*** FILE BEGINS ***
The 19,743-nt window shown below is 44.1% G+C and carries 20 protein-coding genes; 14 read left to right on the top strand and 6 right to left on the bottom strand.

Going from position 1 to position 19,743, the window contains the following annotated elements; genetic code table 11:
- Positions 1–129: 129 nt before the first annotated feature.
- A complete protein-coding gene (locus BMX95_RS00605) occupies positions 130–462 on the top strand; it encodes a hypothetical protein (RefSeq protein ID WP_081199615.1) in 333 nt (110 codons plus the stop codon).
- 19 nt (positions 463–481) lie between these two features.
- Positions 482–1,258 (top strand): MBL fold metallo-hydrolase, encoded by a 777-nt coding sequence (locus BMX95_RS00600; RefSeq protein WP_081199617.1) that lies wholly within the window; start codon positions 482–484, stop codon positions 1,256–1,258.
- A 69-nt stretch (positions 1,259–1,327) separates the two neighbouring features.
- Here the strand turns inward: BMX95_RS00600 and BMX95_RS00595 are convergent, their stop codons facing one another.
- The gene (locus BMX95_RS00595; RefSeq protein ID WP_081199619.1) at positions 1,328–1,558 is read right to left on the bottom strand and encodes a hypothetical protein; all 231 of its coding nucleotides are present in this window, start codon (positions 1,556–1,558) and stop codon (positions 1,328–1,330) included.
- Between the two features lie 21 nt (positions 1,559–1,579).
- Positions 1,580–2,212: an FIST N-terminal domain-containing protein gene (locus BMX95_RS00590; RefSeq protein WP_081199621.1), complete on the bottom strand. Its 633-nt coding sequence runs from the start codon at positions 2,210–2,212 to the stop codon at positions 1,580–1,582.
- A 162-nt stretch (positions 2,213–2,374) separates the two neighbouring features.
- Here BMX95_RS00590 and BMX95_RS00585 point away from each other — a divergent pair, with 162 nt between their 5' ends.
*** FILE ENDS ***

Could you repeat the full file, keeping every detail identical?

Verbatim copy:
The 19,743-nt window shown below is 44.1% G+C and carries 20 protein-coding genes; 14 read left to right on the top strand and 6 right to left on the bottom strand.

Going from position 1 to position 19,743, the window contains the following annotated elements; genetic code table 11:
- Positions 1–129: 129 nt before the first annotated feature.
- A complete protein-coding gene (locus BMX95_RS00605) occupies positions 130–462 on the top strand; it encodes a hypothetical protein (RefSeq protein ID WP_081199615.1) in 333 nt (110 codons plus the stop codon).
- 19 nt (positions 463–481) lie between these two features.
- Positions 482–1,258 (top strand): MBL fold metallo-hydrolase, encoded by a 777-nt coding sequence (locus BMX95_RS00600; RefSeq protein WP_081199617.1) that lies wholly within the window; start codon positions 482–484, stop codon positions 1,256–1,258.
- A 69-nt stretch (positions 1,259–1,327) separates the two neighbouring features.
- Here the strand turns inward: BMX95_RS00600 and BMX95_RS00595 are convergent, their stop codons facing one another.
- The gene (locus BMX95_RS00595; RefSeq protein ID WP_081199619.1) at positions 1,328–1,558 is read right to left on the bottom strand and encodes a hypothetical protein; all 231 of its coding nucleotides are present in this window, start codon (positions 1,556–1,558) and stop codon (positions 1,328–1,330) included.
- Between the two features lie 21 nt (positions 1,559–1,579).
- Positions 1,580–2,212: an FIST N-terminal domain-containing protein gene (locus BMX95_RS00590; RefSeq protein WP_081199621.1), complete on the bottom strand. Its 633-nt coding sequence runs from the start codon at positions 2,210–2,212 to the stop codon at positions 1,580–1,582.
- A 162-nt stretch (positions 2,213–2,374) separates the two neighbouring features.
- Here BMX95_RS00590 and BMX95_RS00585 point away from each other — a divergent pair, with 162 nt between their 5' ends.